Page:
Also aboard United Flight 175, was 3-year-old David Brandhorst and his adopted fathers, Daniel Brandhorst, 42, and Ronald Gamboa, 33. New York Blade reports Daniel was adopted by the homosexual couple at the time of his birth and was the “loving focus of their lives,” according to a close friend of the couple. Andrew Isen also told New York Blade, “[David] knew his parents as ‘Daddy’ and ‘Poppy.’”

– from WND

I am so glad that he was the loving focus of their lives. Nevertheless, this is a tragedy in so many ways. Especially in ways that the mass media doesn’t realize or acknowledge.

So, I’ll ask … But what about David’s first family?

Was his mother ever notified of her child’s death? Does she believe he’s alive? Is she waiting just another three years or so until she thinks her child turns 18, and the records will be opened? And then what? She will discover a new and different kind of hell. The child she waited for–for eighteen years, died on 9/11, when he was three years old.

Some might say, Hey, shit happens. That’s life. We all don’t get to live out our lives exactly how we want to.


However, I for one am not obliged to stand for injustice.

It is unjust that children die without knowing their first families.

It is unjust that families who have lost a child to adoption don’t know what happens to their child.

It doesn’t have to be that way.

In remembering the tragedies on 9/11, perhaps we must also work to try to end injustices in the here-and-now.

Photo credit: See. Read. Cook.


  1. Lesley Earl permalink

    On Sept 11 2001 I was part of a support team for a young woman who relinquished her 7 day old infant. She decided to drive her baby to the Adoptive family (6 hours away) so she could relinquish her instead of having her taken;-(

  2. My favorite post about 9/11, EVER.

    You rocked it friend, you rocked it!


  3. Thank you for this.

    Tom Burnett, one of the heroes of Flight 93 was also a birth father:

    I think of these things often..most recently the Boston marathon bombings and how thank goodness, I could find out if my son was Ok immediately.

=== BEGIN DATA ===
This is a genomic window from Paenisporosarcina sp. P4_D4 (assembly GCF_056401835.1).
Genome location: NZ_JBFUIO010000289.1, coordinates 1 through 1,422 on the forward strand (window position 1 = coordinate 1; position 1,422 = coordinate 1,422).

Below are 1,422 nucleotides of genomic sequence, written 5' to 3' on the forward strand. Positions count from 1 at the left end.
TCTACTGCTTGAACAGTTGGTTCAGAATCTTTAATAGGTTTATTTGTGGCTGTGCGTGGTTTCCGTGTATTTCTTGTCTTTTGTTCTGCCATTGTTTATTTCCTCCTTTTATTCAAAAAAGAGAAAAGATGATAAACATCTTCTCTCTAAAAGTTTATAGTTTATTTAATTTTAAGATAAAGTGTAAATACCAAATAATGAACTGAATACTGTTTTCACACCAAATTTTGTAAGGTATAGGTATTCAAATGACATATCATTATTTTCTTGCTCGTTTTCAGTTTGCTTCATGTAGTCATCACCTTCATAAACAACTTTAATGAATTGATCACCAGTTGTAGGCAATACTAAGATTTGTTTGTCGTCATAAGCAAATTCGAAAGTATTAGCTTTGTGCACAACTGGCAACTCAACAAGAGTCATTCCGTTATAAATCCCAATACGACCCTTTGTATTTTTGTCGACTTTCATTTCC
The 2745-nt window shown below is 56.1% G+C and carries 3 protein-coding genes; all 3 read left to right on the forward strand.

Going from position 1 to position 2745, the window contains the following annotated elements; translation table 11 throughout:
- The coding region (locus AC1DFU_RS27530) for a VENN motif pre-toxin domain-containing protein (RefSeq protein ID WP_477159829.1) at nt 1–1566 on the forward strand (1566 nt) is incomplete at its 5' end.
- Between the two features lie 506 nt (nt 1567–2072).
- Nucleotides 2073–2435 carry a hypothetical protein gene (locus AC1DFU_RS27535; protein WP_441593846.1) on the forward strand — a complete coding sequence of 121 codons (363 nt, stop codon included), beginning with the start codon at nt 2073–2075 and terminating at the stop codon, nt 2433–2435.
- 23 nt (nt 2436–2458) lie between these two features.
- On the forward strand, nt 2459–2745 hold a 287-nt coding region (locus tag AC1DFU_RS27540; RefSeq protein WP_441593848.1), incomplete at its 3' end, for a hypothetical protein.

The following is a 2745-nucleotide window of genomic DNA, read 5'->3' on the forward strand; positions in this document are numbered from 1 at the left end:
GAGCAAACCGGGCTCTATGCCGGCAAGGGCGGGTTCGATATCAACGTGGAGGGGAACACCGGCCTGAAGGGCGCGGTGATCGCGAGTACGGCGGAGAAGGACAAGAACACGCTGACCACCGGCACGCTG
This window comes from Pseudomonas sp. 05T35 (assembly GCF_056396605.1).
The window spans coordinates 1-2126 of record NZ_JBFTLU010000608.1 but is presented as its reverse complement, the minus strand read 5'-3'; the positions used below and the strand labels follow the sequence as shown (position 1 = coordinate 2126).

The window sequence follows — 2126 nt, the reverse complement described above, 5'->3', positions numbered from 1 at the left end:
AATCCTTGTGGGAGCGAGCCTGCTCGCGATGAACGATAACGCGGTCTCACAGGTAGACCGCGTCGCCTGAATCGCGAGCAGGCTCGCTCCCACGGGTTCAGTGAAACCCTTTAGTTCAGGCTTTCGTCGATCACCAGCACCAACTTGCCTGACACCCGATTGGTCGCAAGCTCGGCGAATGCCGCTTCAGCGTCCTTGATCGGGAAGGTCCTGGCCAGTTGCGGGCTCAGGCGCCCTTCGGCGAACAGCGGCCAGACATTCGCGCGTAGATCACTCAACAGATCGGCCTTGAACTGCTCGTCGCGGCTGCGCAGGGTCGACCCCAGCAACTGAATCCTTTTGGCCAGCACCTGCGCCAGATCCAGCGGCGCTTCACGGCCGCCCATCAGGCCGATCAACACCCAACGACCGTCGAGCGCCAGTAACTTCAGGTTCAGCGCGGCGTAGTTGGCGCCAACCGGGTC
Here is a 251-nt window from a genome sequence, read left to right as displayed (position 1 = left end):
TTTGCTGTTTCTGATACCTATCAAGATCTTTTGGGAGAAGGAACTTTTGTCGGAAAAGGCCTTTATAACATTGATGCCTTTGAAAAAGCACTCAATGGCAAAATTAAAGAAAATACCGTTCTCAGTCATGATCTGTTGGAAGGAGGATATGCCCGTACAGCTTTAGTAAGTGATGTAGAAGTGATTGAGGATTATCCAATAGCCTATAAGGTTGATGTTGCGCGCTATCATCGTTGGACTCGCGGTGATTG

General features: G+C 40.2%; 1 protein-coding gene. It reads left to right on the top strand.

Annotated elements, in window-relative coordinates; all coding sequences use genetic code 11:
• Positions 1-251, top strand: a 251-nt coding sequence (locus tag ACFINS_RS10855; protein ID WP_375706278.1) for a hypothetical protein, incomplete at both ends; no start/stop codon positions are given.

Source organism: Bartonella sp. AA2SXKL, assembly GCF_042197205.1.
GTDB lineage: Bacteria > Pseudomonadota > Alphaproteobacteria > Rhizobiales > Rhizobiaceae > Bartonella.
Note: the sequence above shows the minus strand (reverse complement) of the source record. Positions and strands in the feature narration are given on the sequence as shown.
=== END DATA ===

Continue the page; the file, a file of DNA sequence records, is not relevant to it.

4. eagoodlife permalink

    Such important points here, no-one ever deserves not to know or be told the truth however hard it is.

  5. Lavender Luz permalink

    I was thinking about you and your Uncle Tom today. Big hugs for that.

    And you've also made me think about another facet of adoption. I know that openness isn't a panacea, but yes, knowing is better than not knowing (to many, anyway, but possibly not to everyone).

  6. Lee H. permalink

    Having met my dad is 2012 at age 46 my heart is so sad for Mariah…her dad would have adored her…as one article stated, Tom's sister said how much he would have loved taking her to dinner in Chicago where she was a student at DePaul. He had told his sister he never stopped thinking about his daughter and that when the time was right they would meet and she would meet her sisters.

    I get to do these things with my dad and still there are those who view it as something weird, wanting to have dinner with my dad all by myself. It's what I have hoped for my whole life!

  7. Barbara permalink

    Thank you!

  8. 9/11 has been the most painful incident that we may not able to forget about for a very long time. It still makes me feel that it has happened recently when millions of people had died.